What This Company Is Offering Employees Is Raising a Privacy Debate

July 24th 2017

Employees at a Wisconsin's Three Square Market—a company that installs self-service vending machines inside offices—will become the first U.S. business to implant a Radio Frequency Identification (RFID) chip into their employees in their hand. The chip, which uses the same exact technology as a contactless credit card, or the Apple Pay function on an iPhone, will allow employees to simply wave their hand in front of a sensor when they want to open a door, or pay for something.

Understandably, there are those who have been critical of the move.

Three Square Market are not the first company to implement this technology. The Swedish startup hub Epicenter initiated the practice in 2014, leading to understandable criticism. "As with most new technologies, it raises security and privacy issues," CNBC wrote at the time and also added, "While biologically safe, the data generated by the chips can show how often an employee comes to work or what they buy. Unlike company swipe cards or smartphones, which can generate the same data, a person cannot easily separate themselves from the chip."

Users on Twitter offered similar concerns regarding Three Square Market:

Tony Danna, the vice-president of international development at Three Square Market, defended the implementation to the BBC, and noted, "there is no GPS tracking ability to it. It is really the same thing as the chip that is in your credit card." 

But some weren't content to take Mr. Danna at his word:

Most of the company's employees have volunteered already. 

While many of us might react with skepticism to someone—particularly your boss—offering to implant you with a chip, a majority of the employees at Three Square Market have seemed on board with the idea, which, it should be noted, is optional. According to the BBC, "out of 85 employees at the company's head office, 50 have come forward."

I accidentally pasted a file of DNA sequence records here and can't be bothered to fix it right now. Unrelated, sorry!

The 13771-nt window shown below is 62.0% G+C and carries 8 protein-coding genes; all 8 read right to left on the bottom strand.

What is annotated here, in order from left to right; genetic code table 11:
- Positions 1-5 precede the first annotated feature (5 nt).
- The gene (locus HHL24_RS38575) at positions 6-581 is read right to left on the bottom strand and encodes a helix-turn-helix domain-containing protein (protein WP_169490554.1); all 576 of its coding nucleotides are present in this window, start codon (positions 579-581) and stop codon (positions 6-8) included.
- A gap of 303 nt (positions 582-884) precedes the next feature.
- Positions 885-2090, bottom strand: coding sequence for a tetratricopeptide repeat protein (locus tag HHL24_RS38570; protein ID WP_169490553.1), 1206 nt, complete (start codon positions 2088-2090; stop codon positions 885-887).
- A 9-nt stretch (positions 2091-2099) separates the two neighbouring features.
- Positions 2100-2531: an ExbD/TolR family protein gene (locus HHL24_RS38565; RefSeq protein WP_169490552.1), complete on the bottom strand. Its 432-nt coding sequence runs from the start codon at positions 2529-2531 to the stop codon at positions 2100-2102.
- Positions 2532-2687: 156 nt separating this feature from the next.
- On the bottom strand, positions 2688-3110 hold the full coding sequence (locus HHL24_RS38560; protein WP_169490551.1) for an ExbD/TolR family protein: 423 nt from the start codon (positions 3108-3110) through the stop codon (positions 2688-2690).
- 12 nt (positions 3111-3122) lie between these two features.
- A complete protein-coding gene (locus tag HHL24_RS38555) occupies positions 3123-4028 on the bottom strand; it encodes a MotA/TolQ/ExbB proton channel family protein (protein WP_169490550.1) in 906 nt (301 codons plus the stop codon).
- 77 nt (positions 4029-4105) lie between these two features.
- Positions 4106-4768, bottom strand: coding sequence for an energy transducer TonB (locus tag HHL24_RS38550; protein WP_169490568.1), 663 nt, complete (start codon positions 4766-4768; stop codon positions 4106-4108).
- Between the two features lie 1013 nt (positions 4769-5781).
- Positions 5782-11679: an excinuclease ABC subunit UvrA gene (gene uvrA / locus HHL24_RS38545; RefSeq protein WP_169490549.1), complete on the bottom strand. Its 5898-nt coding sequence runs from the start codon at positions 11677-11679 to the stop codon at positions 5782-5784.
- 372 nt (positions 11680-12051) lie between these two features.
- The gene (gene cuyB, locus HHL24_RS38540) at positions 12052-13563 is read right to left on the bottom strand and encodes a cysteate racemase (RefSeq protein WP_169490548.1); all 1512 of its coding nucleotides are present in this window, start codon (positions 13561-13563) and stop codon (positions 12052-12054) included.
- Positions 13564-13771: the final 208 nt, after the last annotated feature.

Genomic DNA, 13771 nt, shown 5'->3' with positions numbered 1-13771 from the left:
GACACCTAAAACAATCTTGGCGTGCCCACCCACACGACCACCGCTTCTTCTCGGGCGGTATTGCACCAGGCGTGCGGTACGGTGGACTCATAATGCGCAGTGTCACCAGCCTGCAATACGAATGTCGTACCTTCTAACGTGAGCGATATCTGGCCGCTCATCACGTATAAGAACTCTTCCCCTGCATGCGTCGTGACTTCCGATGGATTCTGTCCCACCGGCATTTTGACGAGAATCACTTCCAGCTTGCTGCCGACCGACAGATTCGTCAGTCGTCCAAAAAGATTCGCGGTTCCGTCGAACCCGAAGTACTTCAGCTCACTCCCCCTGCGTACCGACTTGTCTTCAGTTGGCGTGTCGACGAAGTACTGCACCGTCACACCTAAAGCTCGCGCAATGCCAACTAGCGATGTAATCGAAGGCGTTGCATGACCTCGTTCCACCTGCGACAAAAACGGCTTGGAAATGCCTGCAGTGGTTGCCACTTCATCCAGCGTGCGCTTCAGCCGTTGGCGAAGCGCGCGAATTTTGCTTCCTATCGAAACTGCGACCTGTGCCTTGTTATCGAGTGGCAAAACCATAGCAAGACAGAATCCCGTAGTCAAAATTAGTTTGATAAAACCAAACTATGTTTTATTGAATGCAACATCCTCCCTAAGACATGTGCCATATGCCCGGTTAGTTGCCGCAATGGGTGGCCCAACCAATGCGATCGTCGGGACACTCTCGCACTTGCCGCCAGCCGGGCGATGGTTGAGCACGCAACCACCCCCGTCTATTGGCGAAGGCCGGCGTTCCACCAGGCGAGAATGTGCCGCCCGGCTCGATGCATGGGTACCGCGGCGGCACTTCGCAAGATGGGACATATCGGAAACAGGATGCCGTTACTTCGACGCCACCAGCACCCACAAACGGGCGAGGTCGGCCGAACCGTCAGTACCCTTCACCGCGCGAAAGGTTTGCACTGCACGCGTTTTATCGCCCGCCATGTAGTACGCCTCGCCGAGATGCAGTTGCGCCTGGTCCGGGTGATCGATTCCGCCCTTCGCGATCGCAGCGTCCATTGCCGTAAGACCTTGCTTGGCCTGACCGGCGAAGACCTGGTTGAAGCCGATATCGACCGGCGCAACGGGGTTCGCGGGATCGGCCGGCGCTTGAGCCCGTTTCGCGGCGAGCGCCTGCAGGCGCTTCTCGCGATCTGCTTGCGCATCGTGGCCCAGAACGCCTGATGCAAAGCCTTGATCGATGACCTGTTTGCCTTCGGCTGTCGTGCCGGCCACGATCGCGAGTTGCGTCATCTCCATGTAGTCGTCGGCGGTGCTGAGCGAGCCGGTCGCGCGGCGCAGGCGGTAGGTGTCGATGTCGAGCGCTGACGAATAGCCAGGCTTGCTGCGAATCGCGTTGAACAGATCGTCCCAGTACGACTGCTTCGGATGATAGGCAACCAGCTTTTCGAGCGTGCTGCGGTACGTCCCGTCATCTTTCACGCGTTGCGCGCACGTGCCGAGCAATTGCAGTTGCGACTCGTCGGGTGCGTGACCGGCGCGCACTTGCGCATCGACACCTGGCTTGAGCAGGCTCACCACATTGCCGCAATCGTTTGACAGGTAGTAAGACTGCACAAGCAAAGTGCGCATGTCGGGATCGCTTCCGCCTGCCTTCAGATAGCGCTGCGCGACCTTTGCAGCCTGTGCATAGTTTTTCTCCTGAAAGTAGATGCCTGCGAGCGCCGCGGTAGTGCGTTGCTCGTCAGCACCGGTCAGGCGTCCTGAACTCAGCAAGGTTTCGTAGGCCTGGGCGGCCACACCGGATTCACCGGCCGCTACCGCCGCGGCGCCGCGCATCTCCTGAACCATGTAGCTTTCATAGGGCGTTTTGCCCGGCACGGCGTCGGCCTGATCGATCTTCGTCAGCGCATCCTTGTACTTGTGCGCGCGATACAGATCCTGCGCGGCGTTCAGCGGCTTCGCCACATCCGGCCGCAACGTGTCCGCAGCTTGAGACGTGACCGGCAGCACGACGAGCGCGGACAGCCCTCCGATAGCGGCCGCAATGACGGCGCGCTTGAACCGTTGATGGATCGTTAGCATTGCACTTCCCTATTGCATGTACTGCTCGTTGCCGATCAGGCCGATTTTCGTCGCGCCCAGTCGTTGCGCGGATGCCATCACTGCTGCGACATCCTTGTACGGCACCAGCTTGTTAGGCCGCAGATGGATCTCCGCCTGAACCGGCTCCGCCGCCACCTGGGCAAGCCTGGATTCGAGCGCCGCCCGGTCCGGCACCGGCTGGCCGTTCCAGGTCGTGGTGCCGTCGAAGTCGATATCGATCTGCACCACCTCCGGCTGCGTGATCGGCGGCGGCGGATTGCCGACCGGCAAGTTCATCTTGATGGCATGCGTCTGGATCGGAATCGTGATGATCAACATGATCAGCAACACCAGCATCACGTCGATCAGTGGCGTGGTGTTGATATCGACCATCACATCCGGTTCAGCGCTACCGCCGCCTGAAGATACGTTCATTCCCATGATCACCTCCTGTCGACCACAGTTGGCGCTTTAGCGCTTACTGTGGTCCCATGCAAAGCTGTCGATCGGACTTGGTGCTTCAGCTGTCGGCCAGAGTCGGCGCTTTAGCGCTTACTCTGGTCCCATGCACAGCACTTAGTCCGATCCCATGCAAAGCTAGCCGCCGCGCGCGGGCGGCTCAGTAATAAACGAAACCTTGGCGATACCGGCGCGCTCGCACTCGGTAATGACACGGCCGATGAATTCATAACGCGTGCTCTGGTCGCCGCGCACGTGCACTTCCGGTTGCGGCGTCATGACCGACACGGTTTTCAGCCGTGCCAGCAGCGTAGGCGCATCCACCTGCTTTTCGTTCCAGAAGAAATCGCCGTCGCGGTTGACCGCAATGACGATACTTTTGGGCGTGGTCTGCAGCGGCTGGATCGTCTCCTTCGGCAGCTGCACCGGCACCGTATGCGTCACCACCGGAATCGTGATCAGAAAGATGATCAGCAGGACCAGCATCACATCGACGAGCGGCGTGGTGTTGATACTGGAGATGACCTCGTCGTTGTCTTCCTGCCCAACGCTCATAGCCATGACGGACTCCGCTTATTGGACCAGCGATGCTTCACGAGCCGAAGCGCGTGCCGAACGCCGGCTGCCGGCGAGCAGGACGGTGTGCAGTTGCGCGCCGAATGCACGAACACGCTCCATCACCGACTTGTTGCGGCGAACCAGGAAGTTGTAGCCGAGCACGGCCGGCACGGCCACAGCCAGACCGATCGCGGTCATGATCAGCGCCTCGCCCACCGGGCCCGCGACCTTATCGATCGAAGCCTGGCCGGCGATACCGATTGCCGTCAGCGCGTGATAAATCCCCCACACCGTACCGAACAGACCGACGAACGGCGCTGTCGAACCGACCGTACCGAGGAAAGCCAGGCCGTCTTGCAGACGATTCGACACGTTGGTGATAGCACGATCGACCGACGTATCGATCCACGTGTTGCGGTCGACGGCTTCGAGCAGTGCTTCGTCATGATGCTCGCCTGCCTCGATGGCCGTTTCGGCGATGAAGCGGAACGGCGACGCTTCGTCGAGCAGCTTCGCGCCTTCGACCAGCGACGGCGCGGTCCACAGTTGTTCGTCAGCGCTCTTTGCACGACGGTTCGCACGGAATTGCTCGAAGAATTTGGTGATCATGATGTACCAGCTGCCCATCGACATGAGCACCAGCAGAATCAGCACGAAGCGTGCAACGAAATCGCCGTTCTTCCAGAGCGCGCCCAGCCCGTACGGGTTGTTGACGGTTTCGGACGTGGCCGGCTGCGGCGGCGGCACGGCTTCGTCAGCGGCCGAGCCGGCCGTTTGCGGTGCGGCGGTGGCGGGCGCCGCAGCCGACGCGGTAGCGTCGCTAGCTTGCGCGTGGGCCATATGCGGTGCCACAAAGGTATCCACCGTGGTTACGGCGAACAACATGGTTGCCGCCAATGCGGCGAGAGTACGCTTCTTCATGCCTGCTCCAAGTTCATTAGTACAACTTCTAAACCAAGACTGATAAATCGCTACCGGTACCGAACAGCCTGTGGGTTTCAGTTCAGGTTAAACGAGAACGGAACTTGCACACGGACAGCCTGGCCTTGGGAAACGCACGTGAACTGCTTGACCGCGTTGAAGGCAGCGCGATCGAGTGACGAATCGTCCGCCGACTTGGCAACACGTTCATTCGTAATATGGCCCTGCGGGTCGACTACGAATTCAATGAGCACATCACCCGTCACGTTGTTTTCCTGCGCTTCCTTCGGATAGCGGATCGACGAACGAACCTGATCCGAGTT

Could the chip actually make life easier for Three Square Market's employees?

In some ways, yes. While the technology in the chip is the same as that in your credit card, the chip can be used for a whole lot more. According to a press release, "Employees will be implanted with a RFID chip allowing them to make purchases in their break room micro market, open doors, login to computers, use the copy machine, etc." Basically, the chip would replace your wallet, keys, any I.D. cards, and even your login username and password.

Can it be removed?

Yes. The chip is shockingly easy to take in and out. As Danna told the BBC, "It takes about two seconds to put it in and to take it out," explaining that it goes in via a syringe, and that when it comes out, it's not unlike simply removing a splinter. In 2015, the BBC sent tech correspondent Rory Cellan-Jones to get 'chipped.' He reported a largely painless procedure, "First, he massaged the skin between my thumb and index finger and rubbed in some disinfectant. The he told me to take a deep breath while he inserted the chip. There was a moment of pain - not much worse than any injection - and then he stuck a plaster over my hand."

The future for implantable tech remains unclear. 

But according to Three Square Market CEO Todd Westby, such technology is likely to spread into many other societal realms. As he said in the press release, "Eventually, this technology will become standardized allowing you to use this as your passport, public transit, [and] all purchasing opportunities."

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Would you get the chip installed?

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